On Monday night (September 28), punk icon Jeff Rosenstock made his late-night TV debut by roaring through “Scram!” on Late Night with Seth Meyers. Like his indefatigably sweaty live shows, it was an energetic affair. Backed by his masked-up band, Death Rosenstock, the kinetic front-person shouted, clapped, and perspired through the three-minute rager, with Black Lives Matter written on his face covering. Bassist John DeDomenici was green-screened in, giving the rendition presence a trippy and occasionally unsettling punch. There was even a lightly subliminal message to buy his new album, No Dream. To hear Rosenstock describe it, the three-minute remote performance perfectly fit the hellish year 2020 has been.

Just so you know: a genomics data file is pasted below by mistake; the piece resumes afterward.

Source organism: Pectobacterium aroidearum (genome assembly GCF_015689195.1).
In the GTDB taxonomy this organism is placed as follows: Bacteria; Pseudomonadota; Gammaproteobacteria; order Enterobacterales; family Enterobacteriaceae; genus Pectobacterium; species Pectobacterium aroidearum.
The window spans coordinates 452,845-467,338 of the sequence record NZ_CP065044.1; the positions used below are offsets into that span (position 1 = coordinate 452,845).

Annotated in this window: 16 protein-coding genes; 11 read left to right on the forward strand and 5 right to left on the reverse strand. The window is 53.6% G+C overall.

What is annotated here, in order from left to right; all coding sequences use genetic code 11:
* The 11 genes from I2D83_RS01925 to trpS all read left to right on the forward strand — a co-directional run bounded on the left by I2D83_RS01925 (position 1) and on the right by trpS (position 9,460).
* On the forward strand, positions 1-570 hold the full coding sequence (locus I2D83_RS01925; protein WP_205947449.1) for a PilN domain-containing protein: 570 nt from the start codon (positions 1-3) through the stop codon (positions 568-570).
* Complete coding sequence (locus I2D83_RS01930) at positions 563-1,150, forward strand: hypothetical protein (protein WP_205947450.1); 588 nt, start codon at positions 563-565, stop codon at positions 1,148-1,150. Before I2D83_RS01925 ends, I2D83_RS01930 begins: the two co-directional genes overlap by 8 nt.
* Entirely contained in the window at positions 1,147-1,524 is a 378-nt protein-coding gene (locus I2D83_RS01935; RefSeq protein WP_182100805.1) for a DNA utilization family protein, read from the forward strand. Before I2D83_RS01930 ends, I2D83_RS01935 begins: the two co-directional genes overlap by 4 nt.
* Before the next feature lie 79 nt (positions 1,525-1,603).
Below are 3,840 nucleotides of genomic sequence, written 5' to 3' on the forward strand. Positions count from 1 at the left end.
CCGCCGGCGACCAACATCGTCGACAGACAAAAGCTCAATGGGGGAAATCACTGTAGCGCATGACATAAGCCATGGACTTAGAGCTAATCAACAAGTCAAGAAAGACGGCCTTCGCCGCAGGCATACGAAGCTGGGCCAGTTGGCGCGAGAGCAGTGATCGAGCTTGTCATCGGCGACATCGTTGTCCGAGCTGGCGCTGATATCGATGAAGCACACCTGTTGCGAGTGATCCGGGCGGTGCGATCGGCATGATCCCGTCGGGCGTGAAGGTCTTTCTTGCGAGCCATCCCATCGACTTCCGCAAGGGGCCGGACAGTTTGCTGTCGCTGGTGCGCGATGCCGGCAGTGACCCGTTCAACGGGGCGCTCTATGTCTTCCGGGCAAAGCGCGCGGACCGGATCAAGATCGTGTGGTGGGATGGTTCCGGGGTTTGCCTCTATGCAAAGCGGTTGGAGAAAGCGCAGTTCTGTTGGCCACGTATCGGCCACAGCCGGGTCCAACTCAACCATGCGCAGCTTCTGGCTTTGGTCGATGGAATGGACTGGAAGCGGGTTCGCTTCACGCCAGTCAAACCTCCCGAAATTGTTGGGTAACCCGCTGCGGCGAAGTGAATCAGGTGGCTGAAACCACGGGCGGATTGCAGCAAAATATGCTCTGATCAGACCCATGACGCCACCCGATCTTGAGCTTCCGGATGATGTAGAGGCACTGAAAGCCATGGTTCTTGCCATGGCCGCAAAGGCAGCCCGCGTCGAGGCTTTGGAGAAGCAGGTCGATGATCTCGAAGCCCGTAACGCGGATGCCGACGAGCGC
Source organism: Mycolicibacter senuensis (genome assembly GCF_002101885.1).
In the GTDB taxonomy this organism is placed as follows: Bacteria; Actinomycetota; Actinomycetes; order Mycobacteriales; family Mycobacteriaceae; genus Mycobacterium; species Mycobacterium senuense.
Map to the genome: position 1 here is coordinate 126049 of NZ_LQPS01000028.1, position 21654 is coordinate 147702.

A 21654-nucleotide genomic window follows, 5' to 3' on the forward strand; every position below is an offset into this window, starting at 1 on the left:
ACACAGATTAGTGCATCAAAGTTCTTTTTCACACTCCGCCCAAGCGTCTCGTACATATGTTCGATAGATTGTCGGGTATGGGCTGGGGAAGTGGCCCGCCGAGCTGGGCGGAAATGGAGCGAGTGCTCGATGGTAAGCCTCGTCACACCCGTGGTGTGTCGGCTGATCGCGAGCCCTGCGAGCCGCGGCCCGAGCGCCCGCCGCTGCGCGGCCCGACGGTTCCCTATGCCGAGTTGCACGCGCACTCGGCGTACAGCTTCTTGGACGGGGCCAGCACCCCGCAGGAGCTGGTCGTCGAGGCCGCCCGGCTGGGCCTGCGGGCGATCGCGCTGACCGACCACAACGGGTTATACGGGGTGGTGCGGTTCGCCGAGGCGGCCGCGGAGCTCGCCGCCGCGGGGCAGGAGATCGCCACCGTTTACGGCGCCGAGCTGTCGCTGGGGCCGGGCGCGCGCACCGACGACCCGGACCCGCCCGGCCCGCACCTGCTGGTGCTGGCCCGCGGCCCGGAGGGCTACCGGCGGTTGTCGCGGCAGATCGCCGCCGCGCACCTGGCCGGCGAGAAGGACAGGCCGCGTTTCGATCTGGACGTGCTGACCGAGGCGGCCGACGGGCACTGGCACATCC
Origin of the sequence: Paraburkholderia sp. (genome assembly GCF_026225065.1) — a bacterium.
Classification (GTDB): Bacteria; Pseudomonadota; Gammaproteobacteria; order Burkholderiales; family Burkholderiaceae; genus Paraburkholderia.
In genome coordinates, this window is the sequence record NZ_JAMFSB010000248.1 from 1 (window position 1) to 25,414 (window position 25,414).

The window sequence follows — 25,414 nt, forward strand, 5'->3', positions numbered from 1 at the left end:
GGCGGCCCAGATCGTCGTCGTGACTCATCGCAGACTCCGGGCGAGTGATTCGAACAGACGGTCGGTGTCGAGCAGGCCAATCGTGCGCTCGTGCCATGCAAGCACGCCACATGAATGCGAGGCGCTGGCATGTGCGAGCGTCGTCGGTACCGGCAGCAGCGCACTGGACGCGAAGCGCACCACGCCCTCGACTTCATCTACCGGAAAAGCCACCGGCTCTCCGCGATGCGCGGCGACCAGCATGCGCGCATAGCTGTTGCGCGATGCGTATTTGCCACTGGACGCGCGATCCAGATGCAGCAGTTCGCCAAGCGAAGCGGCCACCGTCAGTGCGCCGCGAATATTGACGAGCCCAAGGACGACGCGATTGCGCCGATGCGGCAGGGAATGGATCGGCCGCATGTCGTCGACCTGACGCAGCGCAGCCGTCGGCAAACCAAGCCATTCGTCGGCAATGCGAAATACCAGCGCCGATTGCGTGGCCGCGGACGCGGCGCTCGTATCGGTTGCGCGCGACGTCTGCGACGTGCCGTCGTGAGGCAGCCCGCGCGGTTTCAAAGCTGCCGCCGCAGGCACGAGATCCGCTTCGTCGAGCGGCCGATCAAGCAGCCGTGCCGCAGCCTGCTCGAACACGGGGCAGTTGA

“We live in fucking chaos hell. I want to be honest about us living in chaos hell,” Rosenstock tells MTV News.

Rosenstock has spent the past five years steadily yet forcefully emerging from the punk underground to become the voice for an anxious, exhausted crowd determined to not let them win. His 2016 and 2018 albums — Worry. and POST-, respectively — became life-affirming salves for expressing fury and weariness in the Trump era, irresistibly hooky and blistered with rage; mere days after he surprise-released No Dream in May, the country (and then the world) exploded into mass demonstrations against police brutality, vigilante violence, and racial injustice.